Read Only Tables

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This article describes a technique for making a table read-only via metamethods in Lua 5.0/5.1 (for background on metamethods see the MetamethodsTutorial). The approach will only prevent the inadvertent modification of any member of a read-only table.

We can define read-only (constant) tables like this:

Directions = readonlytable {
  LEFT   = 1,
  RIGHT  = 2,
  UP     = 3,
  DOWN   = 4
  otherstuff = {}
}

if we define the readonlytable helper functions as follows:

function readonlytable(table)
   return setmetatable({}, {
     __index = table,
     __newindex = function(table, key, value)
                    error("Attempt to modify read-only table")
                  end,
     __metatable = false
   });
end

Note that readonlytable does not return the table originally passed to it but rather a proxy table. The proxy table is given a metatable with the metamethods __index and __newindex to ensure that the proxy table values never change. Setting the __metatable metamethod prevents tampering with the metatable itself--the client cannot obtain nor change the metatable via getmetatable and setmetatable functions.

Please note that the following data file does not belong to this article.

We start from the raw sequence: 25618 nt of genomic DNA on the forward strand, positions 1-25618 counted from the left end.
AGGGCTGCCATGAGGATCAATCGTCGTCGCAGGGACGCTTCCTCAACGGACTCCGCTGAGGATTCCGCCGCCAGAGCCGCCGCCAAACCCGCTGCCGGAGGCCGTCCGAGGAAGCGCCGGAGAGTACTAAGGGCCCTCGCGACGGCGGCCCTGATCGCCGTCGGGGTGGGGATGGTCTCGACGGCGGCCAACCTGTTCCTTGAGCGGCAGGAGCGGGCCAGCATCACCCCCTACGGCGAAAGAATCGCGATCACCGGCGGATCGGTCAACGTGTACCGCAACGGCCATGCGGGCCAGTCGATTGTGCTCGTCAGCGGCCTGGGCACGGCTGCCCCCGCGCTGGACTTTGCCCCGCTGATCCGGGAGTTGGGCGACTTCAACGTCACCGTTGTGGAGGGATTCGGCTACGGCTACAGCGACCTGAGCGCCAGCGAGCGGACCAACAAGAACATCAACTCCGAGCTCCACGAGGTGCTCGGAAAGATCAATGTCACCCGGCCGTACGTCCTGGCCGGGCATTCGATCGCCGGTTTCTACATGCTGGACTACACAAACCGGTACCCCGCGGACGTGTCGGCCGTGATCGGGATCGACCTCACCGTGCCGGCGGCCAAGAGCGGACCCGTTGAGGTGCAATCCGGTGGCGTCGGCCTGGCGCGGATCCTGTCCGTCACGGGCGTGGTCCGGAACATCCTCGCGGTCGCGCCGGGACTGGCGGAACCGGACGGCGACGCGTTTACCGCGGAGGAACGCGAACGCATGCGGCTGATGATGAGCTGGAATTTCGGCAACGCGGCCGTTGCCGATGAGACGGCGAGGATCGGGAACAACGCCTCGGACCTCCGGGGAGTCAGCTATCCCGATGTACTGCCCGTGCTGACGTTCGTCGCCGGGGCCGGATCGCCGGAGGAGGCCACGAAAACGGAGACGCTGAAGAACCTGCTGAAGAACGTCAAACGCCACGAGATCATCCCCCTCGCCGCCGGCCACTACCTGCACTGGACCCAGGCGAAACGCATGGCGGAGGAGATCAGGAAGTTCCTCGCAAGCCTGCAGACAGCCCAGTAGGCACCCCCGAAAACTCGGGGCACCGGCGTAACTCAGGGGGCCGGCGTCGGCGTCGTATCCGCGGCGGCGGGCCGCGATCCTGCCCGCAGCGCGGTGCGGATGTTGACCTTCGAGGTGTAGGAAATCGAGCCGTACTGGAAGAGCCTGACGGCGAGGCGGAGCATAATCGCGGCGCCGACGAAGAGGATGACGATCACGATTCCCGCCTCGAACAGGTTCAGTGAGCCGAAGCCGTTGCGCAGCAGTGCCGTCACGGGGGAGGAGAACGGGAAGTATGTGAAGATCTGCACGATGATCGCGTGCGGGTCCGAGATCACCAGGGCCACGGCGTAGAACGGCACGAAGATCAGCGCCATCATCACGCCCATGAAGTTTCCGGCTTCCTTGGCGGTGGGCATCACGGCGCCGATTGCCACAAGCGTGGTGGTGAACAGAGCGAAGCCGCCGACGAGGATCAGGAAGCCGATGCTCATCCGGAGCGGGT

Now if we try to modify any member of Directions we will get an error.

> Directions.LEFT = 33
Attempt to modify read-only table

Although members of the read-only table cannot be changed, it is still possible to modify members of members of read-only tables (unless they too are explicitly made read-only tables):

> Directions.otherstuff = nil    -- will fail
Attempt to modify read-only table
> Directions.otherstuff.foo = 1  -- allowed

Also, rawset() and table.insert can still be used to directly modify a read-only table:

rawset(Directions, "LEFT", 5)
print(Directions.LEFT)         -- prints 5
table.insert(Directions, 6)
print(Directions[1])           -- prints 6

If you really need to avoid that, you could implement the read-only table in C.

Furthermore, this method of creating read-only tables interferes with pairs, ipairs, next, the # operator, and other forms of table iteration. For example,

-- prints nothing!
for k,v in pairs(Directions) do
  print(k,v)
end

print(next(Directions))  -- prints nil!
print(#Directions)       -- prints "0"!

See also GeneralizedPairsAndIpairs for ways to handle that.

Original author: KevinBaca

See Also


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Last edited May 28, 2007 9:05 pm GMT (diff)